Welcome to Chatterley Whitfield Online, a website devoted to collecting and curating information about England’s largest existing deep colliery site, in Stoke-on-Trent. We are interested in your memories, images, documents and other media connected to the site. If you’ve got old documents hanging around in your loft, or you want to share a story of the site with us, this is the place to do it!

This site is also the home of two AHRC (Arts and Humanities Research Council) -funded projects exploring what happens to large industrial facilities as they transform into major heritage sites. Chatterley Whitfield is just one of three sites that we are investigating, each at a different stage in its life story, and a different contribution to make to our project. Explore the website for more information.

Get Involved

Chatterley Whitfield Online is a Crowd-Sourced Heritage resource, and that means that we need your input! It doesn't matter how big, small, old or new it is - from a photograph you took yesterday, to a childhood memory, historical document or reflection on the site, so long as you own the rights to the material and are happy for it to be made publicly available, we'd love to feature it on Chatterley Whitfield Online. When you submit, you will be asked for a username which will be tagged to your image, or if you wish, you may be fully anonymous - but do bear in mind that it might be possible for someone to identify you from your submission alone. You'll also be asked for consent on how we intend to use your submissions and data.

Decommissioning the Twentieth Century: Energy Landscapes, Heritage and Community

Decommissioning the Twentieth Century is funded by the Arts and Humanities Research Council(AHRC) as part of their ‘Changing Landscapes: Towards a new Decision Making Framework for UK Landscapes and Land Assets’ scheme. It aims to establish a new role for local communities in decommissioning large industrial facilities.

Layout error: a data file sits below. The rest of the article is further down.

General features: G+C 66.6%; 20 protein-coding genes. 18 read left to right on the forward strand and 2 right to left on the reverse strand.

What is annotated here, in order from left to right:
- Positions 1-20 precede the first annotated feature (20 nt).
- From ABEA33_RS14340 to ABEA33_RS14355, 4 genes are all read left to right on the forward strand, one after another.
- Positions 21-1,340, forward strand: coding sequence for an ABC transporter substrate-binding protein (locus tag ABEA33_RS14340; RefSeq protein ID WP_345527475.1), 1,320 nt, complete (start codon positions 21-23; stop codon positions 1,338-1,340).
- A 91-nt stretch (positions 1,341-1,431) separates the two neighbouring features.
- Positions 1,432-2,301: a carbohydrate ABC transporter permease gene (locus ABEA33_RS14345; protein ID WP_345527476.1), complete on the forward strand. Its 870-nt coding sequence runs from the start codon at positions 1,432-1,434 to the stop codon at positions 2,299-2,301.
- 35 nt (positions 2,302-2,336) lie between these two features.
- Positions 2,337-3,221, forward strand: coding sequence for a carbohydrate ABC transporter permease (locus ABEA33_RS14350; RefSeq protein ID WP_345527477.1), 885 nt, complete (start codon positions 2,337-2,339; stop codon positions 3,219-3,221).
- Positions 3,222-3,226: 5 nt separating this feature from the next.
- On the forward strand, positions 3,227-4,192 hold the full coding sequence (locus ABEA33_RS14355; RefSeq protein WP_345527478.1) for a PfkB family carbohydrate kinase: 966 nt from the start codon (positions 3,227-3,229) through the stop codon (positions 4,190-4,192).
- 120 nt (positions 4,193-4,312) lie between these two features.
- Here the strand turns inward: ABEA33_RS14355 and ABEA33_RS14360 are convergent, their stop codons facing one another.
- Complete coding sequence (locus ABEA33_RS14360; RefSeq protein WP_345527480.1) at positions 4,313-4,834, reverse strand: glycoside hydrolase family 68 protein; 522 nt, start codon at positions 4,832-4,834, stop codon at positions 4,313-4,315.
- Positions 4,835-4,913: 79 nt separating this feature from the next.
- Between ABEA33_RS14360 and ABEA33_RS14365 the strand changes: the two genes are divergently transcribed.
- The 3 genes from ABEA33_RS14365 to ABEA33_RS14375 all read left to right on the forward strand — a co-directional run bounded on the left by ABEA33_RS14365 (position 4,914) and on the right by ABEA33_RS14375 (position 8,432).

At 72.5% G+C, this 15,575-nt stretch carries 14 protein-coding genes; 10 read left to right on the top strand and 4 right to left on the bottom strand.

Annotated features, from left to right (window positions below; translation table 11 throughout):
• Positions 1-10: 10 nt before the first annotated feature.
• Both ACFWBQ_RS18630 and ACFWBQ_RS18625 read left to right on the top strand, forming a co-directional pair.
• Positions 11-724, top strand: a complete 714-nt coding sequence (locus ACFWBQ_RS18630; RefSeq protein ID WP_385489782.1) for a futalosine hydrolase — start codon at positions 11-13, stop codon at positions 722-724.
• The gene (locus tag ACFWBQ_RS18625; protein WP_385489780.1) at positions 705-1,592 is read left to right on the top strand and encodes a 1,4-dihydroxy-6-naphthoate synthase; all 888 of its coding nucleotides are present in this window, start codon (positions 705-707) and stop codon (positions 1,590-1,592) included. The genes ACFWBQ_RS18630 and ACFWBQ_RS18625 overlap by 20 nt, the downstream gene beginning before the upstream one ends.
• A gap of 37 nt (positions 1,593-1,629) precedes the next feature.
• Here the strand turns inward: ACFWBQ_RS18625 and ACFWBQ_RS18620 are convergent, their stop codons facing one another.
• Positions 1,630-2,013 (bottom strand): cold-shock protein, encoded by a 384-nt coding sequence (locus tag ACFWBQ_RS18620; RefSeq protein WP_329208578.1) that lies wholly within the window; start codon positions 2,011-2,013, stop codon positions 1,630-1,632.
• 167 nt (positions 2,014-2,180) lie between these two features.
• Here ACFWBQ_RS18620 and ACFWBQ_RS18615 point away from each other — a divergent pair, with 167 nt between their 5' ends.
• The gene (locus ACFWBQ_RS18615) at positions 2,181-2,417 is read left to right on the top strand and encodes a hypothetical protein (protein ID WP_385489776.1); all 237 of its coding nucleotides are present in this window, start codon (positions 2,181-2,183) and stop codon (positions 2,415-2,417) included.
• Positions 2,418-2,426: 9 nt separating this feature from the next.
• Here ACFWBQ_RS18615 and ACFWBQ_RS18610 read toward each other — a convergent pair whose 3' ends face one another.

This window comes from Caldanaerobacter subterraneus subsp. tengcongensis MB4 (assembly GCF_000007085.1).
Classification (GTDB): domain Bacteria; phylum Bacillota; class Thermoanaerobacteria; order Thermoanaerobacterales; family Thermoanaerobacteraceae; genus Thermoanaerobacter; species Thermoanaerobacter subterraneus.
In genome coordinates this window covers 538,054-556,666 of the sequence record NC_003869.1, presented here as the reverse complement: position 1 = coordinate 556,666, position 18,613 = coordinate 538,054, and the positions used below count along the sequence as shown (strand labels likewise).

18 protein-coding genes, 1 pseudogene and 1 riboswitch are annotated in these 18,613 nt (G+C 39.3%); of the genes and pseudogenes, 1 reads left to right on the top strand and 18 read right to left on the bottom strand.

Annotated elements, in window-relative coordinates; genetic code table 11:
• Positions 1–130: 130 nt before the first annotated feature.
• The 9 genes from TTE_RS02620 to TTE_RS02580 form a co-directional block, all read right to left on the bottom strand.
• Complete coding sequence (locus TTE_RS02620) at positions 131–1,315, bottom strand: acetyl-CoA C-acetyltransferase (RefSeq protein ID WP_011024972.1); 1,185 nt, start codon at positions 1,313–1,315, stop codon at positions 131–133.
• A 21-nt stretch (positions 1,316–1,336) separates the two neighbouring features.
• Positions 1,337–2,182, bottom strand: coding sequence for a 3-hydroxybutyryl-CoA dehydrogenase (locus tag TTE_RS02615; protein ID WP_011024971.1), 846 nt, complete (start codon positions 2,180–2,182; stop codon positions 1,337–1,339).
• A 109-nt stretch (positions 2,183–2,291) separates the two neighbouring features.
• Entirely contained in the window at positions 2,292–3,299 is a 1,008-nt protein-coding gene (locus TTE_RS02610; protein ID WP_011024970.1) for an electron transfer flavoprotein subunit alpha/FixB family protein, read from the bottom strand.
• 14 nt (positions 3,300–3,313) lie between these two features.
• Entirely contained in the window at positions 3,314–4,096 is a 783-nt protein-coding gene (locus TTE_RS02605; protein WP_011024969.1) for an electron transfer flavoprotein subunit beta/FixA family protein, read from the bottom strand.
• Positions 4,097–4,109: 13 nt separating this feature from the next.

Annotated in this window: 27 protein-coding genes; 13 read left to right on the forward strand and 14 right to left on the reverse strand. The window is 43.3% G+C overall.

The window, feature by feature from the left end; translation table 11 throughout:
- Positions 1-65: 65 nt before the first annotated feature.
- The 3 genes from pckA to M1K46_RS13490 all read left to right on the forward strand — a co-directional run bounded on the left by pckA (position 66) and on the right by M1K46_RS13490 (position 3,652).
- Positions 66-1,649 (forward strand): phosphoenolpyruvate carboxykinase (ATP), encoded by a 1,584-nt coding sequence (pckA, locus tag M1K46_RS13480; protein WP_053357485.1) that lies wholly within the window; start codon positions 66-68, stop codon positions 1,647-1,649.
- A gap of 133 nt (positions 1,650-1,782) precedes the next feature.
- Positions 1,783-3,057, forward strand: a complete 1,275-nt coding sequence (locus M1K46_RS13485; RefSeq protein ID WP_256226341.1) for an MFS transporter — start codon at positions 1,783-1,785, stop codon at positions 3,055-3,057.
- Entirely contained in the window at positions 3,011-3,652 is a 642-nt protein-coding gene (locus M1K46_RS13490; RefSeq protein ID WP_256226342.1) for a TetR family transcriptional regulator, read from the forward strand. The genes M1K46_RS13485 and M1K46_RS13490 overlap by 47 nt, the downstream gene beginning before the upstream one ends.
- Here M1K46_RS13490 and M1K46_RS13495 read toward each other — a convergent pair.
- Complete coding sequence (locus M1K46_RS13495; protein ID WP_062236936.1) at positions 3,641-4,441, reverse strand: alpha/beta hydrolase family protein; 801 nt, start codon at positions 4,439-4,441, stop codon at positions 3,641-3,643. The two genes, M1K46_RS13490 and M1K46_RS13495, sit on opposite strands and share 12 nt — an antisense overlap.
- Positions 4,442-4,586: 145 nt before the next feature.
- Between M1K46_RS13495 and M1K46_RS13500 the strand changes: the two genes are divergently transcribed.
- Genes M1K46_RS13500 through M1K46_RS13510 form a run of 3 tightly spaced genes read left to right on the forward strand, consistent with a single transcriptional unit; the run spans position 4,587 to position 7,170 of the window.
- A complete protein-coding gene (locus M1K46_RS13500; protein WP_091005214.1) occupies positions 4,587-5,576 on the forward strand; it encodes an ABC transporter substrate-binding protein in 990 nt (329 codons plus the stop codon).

One impact of a zero-carbon economy will be to transform of much of the UK’s twentieth-century energy infrastructure - a change comparable to the end of coal mining. This project will examine how techniques and knowledge from the Arts and Humanities can inform more genuine and successful community involvement in what happens to sites in which many have invested much of their lives.

This project is led by academics, but residents at the heart of decommissioning will define and produce its outcomes. It brings together communities connected to three sites:

  • Chatterley Whitfield Colliery near Stoke on Trent
  • Fawley Power station near Southampton
  • West Burton Power station near Gainsborough.

These sites are the past, present and future of decommissioning, and each provides crucial experience, expertise and knowledge about the possibilities, pitfalls and opportunities for community ownership of decommissioning processes and their outcomes.

We are working with a range of community partners, artists and other local groups to co-produce reflective responses and creative outputs from the workshops. Read about our partners here.

Our vision is to seek a means by which local people and communities might be involved in decommissioning right from – and even before – the start, so that these sites become places for their communities. This means seeking ways to collect and express memories, connections and meanings before such sites are closed, demolished, or subject to new plans and developments.

We will:

  • Commission co-creative, interactive art at each of our three sites, and evaluate its effectiveness.
  • Support this through a series of 12 (four sets of 3) workshops alongside our community partners.
  • Produce a Policy Paper for planning professionals, heritage organisations and politicians on what the new process should look like.

Planning Creativity

Planning Creativity is a project funded by the Arts and Humanities Research Council (AHRC) as part of their ‘Changing Landscapes: Towards a new Decision Making Framework for UK Landscapes and Land Assets’ scheme. It expands our existing project ‘Decommissioning the Twentieth Century’. Together, these two projects aim to establish a new role for local communities in decommissioning the many large industrial facilities that served late-20th century carbon culture.